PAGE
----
Sunday, May 27, 2012

St. Bernard on the Fruits and Gifts of the Spirit

We noted that the second reading of the Mass for the Solemnity of Pentecost allows the homilist to address either the "gifts" of the Spirit (1 Cor 12:3-13) or the "fruit" of the Spirit (Gal 5).  The following is insight from St. Bernard of Clairvaux on this two-fold endowment from the Spirit.  St. Bernard is actually meditating on Song of Songs 1:2:
"Your name is oil poured out."  Of what truth of our interior life does the Holy Spirit wish to assure us by means of this text?  He refers to the experience of a twofold operation , one by which he inwardly strengthens the virtues that lead us to salvation, the other by which he outwardly endows us with serviceable gifts.  The former is of benefit to ourselves, the latter to our neighbors.  For example, faith, hope, and charity are given to us for our own sake, without them we cannot be saved.  But the gift of wise and learned speech, the power to heal, to prophesy, and endowments of this kind without which we can fully achieve our own salvation, are undoubtedly meant to be used for our neighbor's salvation.  And these operations of the Holy Spirit, that we take note of either in ourselves or in others, are named from their method of functioning: we call them infusion and effusion.  To which of them may we suitably apply the words: "Your name is oil poured out"?  Is it not to effusion? If he had meant infusion, he would have said "poured in." ... Any man who perceives that he is endowed with an exterior grace enabling him to influence others, can also say to the Lord: "Your name is oil poured out."

—St. Bernard of Clairvaux, Sermon 18 on the Song of Songs


De Maria said...

I had never heard of "effusion". I'd heard of infusion and imputing. Effusion sounds as though "our cup runneth over". The grace which is infused in us, effuses out when we act upon it. Is that what it means?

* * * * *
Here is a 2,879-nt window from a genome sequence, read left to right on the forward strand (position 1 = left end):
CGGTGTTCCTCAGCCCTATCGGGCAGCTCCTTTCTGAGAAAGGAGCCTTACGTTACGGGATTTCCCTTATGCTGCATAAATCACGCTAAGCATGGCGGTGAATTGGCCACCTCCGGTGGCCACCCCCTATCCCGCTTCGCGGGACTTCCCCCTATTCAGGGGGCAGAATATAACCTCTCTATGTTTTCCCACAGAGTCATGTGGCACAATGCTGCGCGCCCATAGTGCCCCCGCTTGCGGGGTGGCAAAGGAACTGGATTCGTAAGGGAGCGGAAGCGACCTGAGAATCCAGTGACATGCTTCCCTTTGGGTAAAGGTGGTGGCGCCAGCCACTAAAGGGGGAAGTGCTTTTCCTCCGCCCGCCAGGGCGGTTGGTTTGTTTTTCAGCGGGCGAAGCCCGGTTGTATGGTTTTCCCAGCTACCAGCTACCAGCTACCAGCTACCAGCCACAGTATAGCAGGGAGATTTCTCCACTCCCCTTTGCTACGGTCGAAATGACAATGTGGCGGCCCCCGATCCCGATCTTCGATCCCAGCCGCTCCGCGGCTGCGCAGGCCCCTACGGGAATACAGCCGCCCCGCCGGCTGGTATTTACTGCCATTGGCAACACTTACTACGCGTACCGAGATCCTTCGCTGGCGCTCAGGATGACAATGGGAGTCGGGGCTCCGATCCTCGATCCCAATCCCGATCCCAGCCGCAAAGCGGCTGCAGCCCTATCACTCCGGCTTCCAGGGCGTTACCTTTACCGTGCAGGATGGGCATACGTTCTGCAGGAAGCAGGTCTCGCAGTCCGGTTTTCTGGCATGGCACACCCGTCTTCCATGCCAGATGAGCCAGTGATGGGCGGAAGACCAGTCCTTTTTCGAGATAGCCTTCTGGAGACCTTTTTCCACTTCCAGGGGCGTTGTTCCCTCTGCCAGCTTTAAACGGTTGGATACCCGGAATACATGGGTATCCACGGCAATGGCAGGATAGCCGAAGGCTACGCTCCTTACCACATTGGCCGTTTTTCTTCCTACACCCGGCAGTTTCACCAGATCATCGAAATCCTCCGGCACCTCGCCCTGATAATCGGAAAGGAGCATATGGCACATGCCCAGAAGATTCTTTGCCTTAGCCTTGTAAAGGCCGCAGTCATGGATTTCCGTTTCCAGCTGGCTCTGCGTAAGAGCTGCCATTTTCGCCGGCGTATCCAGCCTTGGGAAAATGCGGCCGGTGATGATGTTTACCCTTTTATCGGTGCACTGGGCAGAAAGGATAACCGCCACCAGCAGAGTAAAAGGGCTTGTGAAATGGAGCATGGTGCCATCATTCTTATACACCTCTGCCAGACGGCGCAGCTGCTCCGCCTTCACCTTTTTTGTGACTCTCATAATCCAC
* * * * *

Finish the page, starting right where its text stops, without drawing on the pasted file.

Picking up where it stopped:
John Bergsma said...

"Effusion" just means "a flow outward." So the exercise of the gifts of the spirit involves an effusion of God's grace to others.

De Maria said...

So the gifts are examples of effusion:

1 Corinthians 12:8 For to one is given by the Spirit the word of wisdom; to another the word of knowledge by the same Spirit; 9 To another faith by the same Spirit; to another the gifts of healing by the same Spirit; 10 To another the working of miracles; to another prophecy; to another discerning of spirits; to another divers kinds of tongues; to another the interpretation of tongues:

Because the gifts are exercised upon another, "he is endowed with an exterior grace enabling him to influence others,"

and the fruits are infusion? Because they are received by the believer and evidenced by the believer.

Galatians 5:22 But the fruit of the Spirit is love, joy, peace, longsuffering, gentleness, goodness, faith,23 Meekness, temperance: against such there is no law.

But actually, both the gifts and the fruits must be infused by the Spirit that they will be effused (if that's a word) by the believer in order for them to be efficacious/meritorious?

Because that which is given to us is not just for us but for all (Luke 16:1-8).

John Bergsma said...

Sounds right to me ...